First of all, the unemployment rate would plummet. Above and beyond filling the millions of jobs that would come open as those using or selling drugs were locked up, additional jobs constructing thousands of additional prisons and working as guards in those prisons would be available for those of us who would not be locked up.
Of course, we would have to pay a much higher percentage of our income in taxes to pay for the construction of all those new prisons and the costs of incarcerating tens of millions of additional “criminals.”
All things considered, the effects of strict enforcement seem less than appealing. Coupled with the money flowing to those who fight the War on Drugs and the rampant corruption of our legal and judicial system that has occurred as a result of the War on Drugs, it becomes very clear why this “War” rages on and on with no end in sight - why we have not won the War on Drugs, and why, with our present approach, we never will.
If we want to end the War on Drugs, the momentum to do so will have to come from somewhere other than our corrupt and dysfunctional political and judicial system. It will have to come from drug users themselves. Civil disobedience is the key to ending the War on Drugs.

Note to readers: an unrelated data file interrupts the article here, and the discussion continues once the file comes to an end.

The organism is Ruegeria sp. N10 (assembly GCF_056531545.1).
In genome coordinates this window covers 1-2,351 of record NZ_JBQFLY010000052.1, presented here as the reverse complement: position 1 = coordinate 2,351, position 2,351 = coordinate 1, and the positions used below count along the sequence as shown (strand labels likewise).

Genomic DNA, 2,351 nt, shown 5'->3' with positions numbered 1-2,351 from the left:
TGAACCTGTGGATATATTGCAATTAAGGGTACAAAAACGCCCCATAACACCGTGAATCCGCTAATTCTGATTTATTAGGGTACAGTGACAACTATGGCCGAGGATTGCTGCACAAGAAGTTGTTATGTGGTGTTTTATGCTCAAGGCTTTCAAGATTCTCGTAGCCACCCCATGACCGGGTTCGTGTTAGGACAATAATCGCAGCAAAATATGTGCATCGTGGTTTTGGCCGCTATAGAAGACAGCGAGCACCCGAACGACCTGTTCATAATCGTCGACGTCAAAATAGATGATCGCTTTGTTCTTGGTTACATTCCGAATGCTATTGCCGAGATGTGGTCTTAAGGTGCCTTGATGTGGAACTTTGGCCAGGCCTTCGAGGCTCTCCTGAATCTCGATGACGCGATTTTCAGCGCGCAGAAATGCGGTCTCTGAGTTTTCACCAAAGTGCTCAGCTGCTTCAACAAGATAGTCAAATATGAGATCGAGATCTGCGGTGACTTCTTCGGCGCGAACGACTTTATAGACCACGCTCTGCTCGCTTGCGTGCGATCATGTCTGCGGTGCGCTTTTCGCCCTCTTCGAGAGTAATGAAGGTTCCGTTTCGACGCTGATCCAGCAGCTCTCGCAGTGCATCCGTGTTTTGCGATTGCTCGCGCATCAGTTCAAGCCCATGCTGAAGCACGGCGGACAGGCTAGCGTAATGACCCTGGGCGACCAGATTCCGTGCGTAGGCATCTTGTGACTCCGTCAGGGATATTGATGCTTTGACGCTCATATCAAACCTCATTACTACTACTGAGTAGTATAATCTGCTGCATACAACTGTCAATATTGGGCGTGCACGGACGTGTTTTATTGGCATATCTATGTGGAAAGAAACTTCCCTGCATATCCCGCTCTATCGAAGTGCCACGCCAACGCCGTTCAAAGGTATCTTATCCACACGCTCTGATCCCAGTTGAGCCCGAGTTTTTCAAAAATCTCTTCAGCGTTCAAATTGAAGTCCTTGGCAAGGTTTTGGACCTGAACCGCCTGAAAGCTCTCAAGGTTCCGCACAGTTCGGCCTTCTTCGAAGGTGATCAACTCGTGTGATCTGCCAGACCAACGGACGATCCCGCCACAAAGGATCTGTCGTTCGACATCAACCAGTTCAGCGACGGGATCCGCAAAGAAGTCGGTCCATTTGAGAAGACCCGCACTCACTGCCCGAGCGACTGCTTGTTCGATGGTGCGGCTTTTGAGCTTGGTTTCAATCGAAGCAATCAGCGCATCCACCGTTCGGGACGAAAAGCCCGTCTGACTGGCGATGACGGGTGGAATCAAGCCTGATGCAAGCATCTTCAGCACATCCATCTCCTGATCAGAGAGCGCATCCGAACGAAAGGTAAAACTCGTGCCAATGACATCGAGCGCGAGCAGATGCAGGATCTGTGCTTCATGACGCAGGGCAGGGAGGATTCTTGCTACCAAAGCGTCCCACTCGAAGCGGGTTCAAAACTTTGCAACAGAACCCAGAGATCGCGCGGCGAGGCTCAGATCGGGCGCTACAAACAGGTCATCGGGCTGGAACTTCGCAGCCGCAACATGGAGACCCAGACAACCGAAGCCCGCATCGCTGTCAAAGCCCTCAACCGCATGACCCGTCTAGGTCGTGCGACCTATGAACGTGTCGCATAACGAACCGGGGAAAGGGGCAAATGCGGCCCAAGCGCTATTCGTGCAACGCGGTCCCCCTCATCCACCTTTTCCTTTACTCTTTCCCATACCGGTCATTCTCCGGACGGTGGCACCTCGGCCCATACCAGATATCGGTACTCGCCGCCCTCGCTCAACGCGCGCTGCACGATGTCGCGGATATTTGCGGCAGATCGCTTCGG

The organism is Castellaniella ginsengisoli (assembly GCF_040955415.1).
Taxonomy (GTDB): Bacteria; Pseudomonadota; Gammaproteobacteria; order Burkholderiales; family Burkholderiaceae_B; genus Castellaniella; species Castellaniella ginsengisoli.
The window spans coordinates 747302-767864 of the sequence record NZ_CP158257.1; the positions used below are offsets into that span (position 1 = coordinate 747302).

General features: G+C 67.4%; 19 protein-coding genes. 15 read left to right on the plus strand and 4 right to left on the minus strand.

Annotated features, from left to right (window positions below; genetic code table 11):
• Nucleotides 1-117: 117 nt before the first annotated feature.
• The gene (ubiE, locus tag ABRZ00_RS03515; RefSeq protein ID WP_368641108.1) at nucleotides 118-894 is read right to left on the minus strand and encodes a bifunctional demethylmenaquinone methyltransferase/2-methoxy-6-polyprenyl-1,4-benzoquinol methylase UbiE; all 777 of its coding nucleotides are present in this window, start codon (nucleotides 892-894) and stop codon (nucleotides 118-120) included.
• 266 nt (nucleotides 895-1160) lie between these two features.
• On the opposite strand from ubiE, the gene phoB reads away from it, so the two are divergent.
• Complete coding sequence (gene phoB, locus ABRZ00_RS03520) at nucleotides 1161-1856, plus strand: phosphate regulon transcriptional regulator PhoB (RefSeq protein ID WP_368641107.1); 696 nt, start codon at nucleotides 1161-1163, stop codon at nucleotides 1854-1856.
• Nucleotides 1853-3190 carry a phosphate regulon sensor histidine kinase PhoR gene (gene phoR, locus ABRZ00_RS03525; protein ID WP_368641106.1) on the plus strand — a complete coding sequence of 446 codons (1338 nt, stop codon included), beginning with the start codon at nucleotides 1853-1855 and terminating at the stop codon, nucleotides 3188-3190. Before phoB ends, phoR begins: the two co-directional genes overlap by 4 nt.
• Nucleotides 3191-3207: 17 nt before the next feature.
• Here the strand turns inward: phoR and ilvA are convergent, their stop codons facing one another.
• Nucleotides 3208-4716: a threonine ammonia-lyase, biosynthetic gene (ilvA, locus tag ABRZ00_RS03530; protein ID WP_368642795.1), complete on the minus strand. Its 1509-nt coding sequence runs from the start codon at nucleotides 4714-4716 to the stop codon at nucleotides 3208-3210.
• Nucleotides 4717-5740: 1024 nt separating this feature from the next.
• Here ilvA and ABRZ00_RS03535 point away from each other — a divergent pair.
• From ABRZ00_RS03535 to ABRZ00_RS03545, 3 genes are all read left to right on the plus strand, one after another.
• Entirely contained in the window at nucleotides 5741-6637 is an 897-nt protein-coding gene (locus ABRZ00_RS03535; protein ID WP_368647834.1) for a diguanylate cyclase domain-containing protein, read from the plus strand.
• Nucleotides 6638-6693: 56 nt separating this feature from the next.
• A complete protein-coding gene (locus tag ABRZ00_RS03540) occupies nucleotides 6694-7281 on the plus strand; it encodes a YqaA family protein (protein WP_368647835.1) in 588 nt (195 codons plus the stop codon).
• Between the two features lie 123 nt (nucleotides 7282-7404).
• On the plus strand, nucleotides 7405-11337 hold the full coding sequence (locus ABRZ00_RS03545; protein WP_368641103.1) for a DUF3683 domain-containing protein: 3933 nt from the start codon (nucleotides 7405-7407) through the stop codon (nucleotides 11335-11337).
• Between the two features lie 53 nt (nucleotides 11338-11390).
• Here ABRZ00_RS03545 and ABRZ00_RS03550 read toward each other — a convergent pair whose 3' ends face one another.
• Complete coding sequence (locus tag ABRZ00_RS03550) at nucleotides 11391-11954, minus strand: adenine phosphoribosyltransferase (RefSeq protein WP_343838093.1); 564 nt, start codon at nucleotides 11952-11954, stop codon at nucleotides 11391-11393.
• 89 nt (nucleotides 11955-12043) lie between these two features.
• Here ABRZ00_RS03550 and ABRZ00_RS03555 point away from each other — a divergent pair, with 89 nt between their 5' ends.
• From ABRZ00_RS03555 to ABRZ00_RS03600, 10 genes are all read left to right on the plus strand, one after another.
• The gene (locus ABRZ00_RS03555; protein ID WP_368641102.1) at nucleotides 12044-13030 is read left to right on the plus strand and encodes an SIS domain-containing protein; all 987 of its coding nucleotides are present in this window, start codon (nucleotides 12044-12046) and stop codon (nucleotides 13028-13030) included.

Mohandas K. Gandhi was able to lead India to independence using civil disobedience as his primary weapon. Dr. Martin Luther King and other civil rights leaders led a successful, if incomplete, revolution with regard to civil rights using civil disobedience.
How would we apply the concept of civil disobedience to the War on Drugs? Users should stop hiding their habit from the authorities, including parents or other family members. Large groups of pot smokers and other casual drug users should show up on the steps of court houses and government buildings and fire up their doobies, joints, blunts and roaches, pop their pills, etc.
Would it be worth it to spend a little time in jail, if it led to the repeal of the laws that prohibit smoking marijuana or consuming prescription pills without a prescription? Those of you who consume illegal drugs will have to decide that for yourselves. But consider this: if civil disobedience proved effective, you could eventually indulge in your habit at a greatly reduced price and without the fear and paranoia that presently affects most users.